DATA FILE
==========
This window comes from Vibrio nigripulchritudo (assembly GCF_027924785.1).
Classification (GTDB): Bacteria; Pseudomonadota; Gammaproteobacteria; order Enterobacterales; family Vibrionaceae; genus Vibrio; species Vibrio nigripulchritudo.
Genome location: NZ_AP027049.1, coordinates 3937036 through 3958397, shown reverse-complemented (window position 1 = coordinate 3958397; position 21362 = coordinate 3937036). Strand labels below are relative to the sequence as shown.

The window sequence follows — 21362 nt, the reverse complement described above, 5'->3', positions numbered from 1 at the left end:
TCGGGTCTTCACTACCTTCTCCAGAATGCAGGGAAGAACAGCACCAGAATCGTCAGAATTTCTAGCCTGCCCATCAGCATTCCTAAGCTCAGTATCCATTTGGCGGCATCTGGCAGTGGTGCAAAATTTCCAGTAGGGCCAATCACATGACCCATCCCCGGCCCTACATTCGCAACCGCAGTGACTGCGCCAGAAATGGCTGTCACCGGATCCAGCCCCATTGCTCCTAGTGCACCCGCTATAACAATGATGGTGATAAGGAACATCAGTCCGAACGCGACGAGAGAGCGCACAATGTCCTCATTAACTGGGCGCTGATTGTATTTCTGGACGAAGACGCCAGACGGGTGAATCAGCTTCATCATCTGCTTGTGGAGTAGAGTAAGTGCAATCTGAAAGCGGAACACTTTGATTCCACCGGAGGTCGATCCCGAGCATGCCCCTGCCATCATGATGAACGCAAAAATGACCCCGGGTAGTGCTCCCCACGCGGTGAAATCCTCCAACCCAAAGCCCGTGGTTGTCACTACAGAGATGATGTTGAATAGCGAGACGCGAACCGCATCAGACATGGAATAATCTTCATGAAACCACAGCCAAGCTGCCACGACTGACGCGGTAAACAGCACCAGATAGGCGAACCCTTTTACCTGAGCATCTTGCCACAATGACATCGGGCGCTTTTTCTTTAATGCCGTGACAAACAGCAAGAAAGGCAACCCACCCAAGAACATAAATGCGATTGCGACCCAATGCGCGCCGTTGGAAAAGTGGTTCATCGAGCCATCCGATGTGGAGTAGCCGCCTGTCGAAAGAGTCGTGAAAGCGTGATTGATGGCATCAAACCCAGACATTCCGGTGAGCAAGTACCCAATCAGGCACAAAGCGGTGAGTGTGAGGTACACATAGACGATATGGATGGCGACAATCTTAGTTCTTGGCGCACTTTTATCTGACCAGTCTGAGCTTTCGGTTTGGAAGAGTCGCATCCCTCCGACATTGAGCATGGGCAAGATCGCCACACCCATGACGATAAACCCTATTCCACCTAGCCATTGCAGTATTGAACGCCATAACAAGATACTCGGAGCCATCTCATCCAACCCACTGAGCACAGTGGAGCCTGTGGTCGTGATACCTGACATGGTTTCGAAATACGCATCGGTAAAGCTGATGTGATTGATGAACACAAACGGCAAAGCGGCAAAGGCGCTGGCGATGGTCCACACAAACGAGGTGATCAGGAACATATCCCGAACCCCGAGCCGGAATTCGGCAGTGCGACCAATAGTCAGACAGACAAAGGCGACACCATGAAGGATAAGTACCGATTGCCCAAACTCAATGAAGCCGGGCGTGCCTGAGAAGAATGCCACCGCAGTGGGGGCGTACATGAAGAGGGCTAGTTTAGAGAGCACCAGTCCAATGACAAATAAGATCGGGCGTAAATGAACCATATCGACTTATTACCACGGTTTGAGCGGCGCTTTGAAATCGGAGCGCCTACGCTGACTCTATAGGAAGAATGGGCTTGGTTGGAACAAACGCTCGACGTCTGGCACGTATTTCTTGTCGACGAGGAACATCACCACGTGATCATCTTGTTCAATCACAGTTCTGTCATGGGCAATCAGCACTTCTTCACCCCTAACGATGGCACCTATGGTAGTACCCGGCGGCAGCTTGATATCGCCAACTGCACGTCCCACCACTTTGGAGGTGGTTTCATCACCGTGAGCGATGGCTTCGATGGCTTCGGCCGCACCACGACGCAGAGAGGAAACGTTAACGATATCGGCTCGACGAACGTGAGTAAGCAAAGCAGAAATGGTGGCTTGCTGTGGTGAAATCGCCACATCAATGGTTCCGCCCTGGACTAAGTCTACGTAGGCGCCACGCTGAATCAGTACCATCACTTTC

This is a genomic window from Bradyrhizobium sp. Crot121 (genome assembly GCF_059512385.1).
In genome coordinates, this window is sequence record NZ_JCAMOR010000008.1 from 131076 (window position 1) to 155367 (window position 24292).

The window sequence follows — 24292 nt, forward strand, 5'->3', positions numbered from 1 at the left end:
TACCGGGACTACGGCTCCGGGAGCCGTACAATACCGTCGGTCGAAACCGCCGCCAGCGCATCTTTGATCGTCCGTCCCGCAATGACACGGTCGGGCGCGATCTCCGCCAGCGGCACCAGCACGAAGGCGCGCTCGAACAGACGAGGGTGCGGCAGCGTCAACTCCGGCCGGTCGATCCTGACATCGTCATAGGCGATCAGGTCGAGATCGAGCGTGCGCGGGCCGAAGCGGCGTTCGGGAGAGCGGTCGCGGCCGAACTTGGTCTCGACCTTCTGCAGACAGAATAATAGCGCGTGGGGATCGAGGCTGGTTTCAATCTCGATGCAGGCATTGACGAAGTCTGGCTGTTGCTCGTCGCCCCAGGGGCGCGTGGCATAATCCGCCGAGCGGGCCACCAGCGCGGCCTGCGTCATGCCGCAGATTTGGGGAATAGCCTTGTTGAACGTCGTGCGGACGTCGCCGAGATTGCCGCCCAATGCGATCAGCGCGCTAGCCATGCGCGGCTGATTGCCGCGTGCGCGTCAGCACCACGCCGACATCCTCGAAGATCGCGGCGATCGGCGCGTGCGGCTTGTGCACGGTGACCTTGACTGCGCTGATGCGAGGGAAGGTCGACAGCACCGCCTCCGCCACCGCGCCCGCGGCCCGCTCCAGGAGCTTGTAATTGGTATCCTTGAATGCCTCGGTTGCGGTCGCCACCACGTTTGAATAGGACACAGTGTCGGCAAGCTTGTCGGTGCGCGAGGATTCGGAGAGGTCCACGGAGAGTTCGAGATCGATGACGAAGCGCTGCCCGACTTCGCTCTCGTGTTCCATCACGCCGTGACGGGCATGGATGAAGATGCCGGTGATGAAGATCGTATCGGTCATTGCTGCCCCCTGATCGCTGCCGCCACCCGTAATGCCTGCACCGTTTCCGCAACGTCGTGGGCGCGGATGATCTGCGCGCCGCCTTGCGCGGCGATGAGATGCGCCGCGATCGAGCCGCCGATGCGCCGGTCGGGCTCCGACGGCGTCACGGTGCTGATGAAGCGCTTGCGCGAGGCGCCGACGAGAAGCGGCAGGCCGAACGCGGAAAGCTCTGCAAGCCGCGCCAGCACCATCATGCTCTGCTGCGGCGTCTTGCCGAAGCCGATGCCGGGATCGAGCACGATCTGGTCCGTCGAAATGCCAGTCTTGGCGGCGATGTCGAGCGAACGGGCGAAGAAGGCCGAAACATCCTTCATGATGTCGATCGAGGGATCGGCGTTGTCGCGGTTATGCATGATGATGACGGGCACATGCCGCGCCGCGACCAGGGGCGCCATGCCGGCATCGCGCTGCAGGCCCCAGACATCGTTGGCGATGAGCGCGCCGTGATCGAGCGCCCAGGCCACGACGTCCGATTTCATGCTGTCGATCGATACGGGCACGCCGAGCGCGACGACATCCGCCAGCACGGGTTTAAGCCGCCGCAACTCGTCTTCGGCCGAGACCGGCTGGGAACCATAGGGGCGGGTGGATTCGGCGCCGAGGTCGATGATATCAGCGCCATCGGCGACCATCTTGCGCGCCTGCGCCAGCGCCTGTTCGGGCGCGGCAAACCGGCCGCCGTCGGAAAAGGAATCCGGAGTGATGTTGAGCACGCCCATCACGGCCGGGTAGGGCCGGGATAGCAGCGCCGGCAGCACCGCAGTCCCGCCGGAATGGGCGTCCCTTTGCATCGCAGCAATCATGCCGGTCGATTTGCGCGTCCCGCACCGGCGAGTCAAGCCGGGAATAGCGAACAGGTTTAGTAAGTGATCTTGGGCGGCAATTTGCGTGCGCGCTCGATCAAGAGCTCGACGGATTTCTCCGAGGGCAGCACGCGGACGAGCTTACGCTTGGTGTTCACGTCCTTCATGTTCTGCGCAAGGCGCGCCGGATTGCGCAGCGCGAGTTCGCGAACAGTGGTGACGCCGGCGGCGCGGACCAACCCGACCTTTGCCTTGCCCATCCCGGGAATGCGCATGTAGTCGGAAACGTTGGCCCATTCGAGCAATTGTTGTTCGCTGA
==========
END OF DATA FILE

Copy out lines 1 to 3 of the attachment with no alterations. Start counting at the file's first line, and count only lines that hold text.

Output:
This window comes from Vibrio nigripulchritudo (assembly GCF_027924785.1).
Classification (GTDB): Bacteria; Pseudomonadota; Gammaproteobacteria; order Enterobacterales; family Vibrionaceae; genus Vibrio; species Vibrio nigripulchritudo.
Genome location: NZ_AP027049.1, coordinates 3937036 through 3958397, shown reverse-complemented (window position 1 = coordinate 3958397; position 21362 = coordinate 3937036). Strand labels below are relative to the sequence as shown.